How do you measure event success? Well, attendee feedback is the best way to gauge what went right and wrong during an event. Getting feedback from attendees allows adjustments to be made for future events and provides a guideline for what attendees expect.

The best way to get feedback is through crafting an event feedback survey. That’s why it’s crucial to learn what questions to ask at a conference. If you don’t know what to ask, then you’ll likely collect information that won’t be relevant or helpful.

Holding a meeting for feedback survey questions can help identify how to measure event success. The questions will also be more geared towards what the staff is looking for. If the team doesn’t know what to look for, then using event feedback examples can be helpful. Either way, we’ll give you a breakdown of everything you’ll need to know to create an excellent attendee survey.

How to Structure an Event Survey

The survey structure will either sway attendees to fill it out or ignore it. Collecting feedback is essential, so crafting a survey that is short and straight to the point is highly recommended. That way, a company will get helpful feedback while planning for future events.

Make it Short & Simple

Surveys should only be ten questions and shouldn’t be too long. An excellent method to limit the length of surveys is to have a staff meeting beforehand and talk about what type of feedback your team would be looking for. Choosing specific questions can help narrow down the length of the survey.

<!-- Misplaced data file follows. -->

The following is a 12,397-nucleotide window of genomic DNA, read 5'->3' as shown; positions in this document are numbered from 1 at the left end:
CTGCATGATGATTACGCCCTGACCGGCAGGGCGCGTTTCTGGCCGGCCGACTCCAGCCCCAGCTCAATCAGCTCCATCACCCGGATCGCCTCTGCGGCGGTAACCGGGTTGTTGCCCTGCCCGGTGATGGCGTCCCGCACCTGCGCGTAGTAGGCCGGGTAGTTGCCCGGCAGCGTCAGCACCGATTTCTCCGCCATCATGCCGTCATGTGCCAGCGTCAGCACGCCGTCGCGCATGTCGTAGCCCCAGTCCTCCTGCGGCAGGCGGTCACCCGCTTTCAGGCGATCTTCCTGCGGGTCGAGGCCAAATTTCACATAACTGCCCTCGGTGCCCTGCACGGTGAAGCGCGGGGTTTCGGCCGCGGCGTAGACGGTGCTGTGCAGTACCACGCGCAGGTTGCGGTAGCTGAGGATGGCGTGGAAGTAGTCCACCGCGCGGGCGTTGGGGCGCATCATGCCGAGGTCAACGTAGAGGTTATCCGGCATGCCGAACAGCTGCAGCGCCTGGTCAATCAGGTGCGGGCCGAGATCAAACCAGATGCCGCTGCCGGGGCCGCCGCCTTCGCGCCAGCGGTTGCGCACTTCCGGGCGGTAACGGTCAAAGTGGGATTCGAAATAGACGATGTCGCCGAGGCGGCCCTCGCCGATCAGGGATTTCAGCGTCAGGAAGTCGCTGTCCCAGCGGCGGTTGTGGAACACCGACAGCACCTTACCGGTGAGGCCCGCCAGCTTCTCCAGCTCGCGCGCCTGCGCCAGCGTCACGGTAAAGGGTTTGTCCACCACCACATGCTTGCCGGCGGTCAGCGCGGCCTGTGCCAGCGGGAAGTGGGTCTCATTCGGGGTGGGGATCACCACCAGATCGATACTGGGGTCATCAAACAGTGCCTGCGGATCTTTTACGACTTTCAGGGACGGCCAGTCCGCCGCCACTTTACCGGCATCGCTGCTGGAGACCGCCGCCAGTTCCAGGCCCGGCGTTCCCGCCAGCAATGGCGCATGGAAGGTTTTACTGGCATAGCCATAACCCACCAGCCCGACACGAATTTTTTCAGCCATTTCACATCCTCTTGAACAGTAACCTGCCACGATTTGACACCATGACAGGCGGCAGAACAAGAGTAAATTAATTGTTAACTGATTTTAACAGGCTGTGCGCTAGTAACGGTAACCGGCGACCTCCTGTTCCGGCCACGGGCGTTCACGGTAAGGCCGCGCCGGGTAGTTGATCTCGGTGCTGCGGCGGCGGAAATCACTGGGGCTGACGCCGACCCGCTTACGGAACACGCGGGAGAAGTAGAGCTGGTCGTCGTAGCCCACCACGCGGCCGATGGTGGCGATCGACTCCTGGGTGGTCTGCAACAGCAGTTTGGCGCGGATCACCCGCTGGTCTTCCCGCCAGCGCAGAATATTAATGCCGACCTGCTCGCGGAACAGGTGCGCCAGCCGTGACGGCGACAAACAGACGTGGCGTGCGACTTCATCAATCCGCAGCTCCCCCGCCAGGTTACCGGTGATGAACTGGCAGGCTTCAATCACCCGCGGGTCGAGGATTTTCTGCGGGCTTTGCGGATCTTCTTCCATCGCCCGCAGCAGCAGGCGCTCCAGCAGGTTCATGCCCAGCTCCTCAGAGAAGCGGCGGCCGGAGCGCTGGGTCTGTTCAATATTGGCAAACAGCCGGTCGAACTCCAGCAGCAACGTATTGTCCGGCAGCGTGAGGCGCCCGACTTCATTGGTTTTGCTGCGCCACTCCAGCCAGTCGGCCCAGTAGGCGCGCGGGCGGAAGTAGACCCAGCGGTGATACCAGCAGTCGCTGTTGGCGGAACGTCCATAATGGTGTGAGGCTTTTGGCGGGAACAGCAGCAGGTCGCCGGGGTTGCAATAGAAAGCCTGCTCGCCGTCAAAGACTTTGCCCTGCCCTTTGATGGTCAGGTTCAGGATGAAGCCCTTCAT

Aside from that, talking about each question to include can create a survey that provides helpful feedback. If a survey has random questions without much thought, the input won’t be constructive. So, choosing what type of feedback a company wants and then designing a survey is recommended.

Start Quick Then Expand

A survey should follow a specific format where it’s quick and straightforward at the top and more complex at the bottom. Viewers don’t want to spend too much time answering questions. A long and tedious-looking survey is more likely to cause someone to exit out of the survey before even writing any answers.

So, structure a survey that makes it easy to fill out. Make sure to put short, yes-or-no questions at the top and longer essay-style questions at the bottom. That way, survey takers will be more likely to finish answering instead of exiting before even filling it out.